Volunteers with diverse gastric ailments

The chromatographic immune based assay ImmunoCard STAT!®HpSA® Stool antigen test (Meridian Bioscience Inc., Cincinnati, OH) was used to detect H. pylori antigens present in the stool of 65 volunteers. The stool samples were given at the INRSP (Institut National de Recherche en Santé Publique, Bamako) due to ailments like infections (33%), dyspepsia (16%) and other stomach related ailments. The group included 33 (52%) female and 31 (48%) male, and with an average age of 33 years (age 2 - 70 years). Thirteen different ethnic groups were included; Sarakolé (23%), Peulh (20%), Bambara (19%), Sénoufo, Dogon, Malinké, Kasonké, Kakolo, Maure, Minianka, Diawando, Sonhraï and Somono. All stool samples had a pasty consistency and they were analysed at room temperature (25°C) two hours after stool sampling, according to the manufacturer?s guidelines. Briefly, four drops of diluted stool were dispensed into the round window of the test device and the result was read after five minutes of incubation at room temperature. The appearance of a pink-red band in the reading window, even very weak, was considered as a positive result. All volunteers gave an informed consent for bacteriological research on stool samples.

Ethical approval

This work was a research project integrated in a diagnostic process at INRSP and in research program on traditional anti-gastric ulcer medicinal plants. For this reason, the project on its own was not presented to the ethic Committee of INRSP. Prior consent was obtained from all participants before taking or using samples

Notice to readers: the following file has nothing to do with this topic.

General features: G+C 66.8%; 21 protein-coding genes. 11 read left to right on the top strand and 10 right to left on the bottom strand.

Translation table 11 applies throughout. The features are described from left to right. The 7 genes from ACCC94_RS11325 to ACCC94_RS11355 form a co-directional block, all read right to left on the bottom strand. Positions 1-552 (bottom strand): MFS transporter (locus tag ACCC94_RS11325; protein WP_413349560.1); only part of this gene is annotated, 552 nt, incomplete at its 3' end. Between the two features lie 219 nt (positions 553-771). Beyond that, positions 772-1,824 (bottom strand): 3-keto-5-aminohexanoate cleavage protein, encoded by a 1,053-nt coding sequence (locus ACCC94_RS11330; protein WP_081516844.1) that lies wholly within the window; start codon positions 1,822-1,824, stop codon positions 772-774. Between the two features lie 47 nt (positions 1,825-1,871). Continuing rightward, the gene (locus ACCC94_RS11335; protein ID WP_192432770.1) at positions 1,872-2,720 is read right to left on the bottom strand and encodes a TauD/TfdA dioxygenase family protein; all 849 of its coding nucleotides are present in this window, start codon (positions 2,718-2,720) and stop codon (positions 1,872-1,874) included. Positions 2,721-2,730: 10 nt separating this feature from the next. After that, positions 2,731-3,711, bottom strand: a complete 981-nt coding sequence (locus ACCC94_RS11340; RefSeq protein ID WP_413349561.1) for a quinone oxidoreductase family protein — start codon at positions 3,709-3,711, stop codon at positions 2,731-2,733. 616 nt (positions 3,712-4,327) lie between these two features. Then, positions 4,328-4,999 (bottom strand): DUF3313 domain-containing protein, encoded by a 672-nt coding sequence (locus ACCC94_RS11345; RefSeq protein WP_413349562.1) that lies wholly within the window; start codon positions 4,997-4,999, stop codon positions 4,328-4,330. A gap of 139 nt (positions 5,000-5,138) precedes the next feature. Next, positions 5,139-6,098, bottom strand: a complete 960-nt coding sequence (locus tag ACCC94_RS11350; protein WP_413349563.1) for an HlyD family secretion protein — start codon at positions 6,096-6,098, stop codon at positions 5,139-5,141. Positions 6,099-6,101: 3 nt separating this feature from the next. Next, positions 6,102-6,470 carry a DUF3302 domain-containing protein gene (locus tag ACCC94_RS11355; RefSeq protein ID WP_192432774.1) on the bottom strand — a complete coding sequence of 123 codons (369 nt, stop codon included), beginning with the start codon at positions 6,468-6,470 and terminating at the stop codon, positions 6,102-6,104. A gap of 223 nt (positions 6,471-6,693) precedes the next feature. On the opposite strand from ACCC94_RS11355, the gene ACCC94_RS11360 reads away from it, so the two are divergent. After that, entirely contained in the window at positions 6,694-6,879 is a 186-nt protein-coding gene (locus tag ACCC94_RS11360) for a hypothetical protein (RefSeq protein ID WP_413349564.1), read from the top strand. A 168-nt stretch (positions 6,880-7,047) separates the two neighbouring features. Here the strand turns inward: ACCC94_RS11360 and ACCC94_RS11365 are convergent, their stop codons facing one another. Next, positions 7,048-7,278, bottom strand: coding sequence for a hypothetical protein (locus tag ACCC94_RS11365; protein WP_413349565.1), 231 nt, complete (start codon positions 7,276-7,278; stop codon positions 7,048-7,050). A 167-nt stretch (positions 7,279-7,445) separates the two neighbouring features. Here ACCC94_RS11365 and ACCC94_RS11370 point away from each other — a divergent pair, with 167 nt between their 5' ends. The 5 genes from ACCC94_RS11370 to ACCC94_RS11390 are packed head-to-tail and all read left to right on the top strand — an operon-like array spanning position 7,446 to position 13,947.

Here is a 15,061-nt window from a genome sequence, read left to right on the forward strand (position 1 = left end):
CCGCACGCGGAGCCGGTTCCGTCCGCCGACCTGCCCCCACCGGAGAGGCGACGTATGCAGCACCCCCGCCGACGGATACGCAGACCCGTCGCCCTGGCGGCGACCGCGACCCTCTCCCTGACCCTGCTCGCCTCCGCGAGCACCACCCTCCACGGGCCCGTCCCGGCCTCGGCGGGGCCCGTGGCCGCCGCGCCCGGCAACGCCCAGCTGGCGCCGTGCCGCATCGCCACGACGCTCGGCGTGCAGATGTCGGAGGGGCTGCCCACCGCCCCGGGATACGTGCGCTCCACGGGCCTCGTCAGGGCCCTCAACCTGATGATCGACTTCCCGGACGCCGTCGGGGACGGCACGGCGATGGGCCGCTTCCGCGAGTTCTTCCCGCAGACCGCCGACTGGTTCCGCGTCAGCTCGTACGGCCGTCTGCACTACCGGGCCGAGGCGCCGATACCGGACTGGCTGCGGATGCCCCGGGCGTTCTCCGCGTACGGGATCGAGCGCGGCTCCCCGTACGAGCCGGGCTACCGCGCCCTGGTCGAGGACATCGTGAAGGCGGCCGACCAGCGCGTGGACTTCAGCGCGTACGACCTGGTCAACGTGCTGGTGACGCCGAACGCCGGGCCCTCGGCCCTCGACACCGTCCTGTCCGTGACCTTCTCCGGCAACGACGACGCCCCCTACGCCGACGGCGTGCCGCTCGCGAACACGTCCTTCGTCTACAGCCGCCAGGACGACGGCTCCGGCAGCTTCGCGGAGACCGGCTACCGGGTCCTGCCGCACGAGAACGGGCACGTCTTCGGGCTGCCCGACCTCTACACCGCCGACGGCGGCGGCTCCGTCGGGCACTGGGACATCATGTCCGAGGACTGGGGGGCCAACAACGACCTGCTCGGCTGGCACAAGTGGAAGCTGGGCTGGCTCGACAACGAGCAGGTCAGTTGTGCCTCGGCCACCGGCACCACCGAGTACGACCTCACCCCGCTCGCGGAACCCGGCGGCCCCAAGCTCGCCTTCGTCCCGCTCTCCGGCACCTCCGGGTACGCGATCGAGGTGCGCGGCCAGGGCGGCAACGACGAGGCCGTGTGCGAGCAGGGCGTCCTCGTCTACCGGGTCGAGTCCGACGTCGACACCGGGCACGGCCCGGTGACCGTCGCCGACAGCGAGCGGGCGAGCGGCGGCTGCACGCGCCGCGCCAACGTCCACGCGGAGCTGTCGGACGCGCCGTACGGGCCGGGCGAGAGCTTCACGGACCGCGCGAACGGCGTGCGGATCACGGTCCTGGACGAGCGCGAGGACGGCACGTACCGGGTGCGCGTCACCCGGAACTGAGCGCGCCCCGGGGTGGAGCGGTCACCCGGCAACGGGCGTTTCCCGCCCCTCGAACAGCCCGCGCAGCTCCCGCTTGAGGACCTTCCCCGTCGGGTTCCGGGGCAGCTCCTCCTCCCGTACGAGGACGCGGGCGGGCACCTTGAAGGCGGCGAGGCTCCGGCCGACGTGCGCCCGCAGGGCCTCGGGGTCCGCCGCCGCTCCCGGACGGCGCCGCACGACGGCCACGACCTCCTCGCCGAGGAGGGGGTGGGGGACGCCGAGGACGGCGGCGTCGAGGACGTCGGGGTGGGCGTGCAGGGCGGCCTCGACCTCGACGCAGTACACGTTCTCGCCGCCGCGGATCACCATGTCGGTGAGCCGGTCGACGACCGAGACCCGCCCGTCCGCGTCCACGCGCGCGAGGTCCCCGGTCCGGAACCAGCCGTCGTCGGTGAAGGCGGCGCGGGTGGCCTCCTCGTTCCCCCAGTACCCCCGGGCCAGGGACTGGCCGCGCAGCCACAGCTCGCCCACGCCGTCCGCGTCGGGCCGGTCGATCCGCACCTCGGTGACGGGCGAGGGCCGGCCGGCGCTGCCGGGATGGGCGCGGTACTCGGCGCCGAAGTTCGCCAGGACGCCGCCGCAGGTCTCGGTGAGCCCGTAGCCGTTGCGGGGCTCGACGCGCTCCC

Results

Volunteers with confirmed gastric ulcer

H. pylori antibodies were detected in 21% of the 29 volunteers diagnosed with gastric ulcer by gastroscopy (Table 1). These individuals were tested directly after endoscopy, and had not been through H. Pylori eradicating regime. No association with a positive detection of H. Pylori and gender, age or ethnic group was found (Additional material A).

Randomly selected volunteers

H. pylori antibodies were detected in 44% of the randomly selected volunteers (Table 1). No association between H. Pylori positive individuals, gender, age or ethnic group was found. Nine (15.2%) individuals reported that they had previously undergone gastroscopy; out of these two were H. Pylori positive in the present study. Thirty-six (61%) of the volunteers reported that they from time to time experienced dyspepsia, mostly due to Gastroesophageal Reflux Disease (GARD), and of these individuals 36% were H. pylori positive. Among the volunteers who did not experience GI symptoms, 54% were H. pylori positive. Four of the volunteers knew that they had recently been taking antibiotics, and of these three were H. Pylori positive. See Additional material B for additional data on gender, age, ethnicity and GI related problems.

Volunteers with diverse gastric ailments

H. Pylori antigens were present in 14% of the volunteers suffering from diverse gastric ailments (Table 1). Of the nine individuals that were H. Pylori positive, five were tested for gastrointestinal infections problems. None of the dyspeptic individuals tested positive (Additional material C).

 

 

Discussion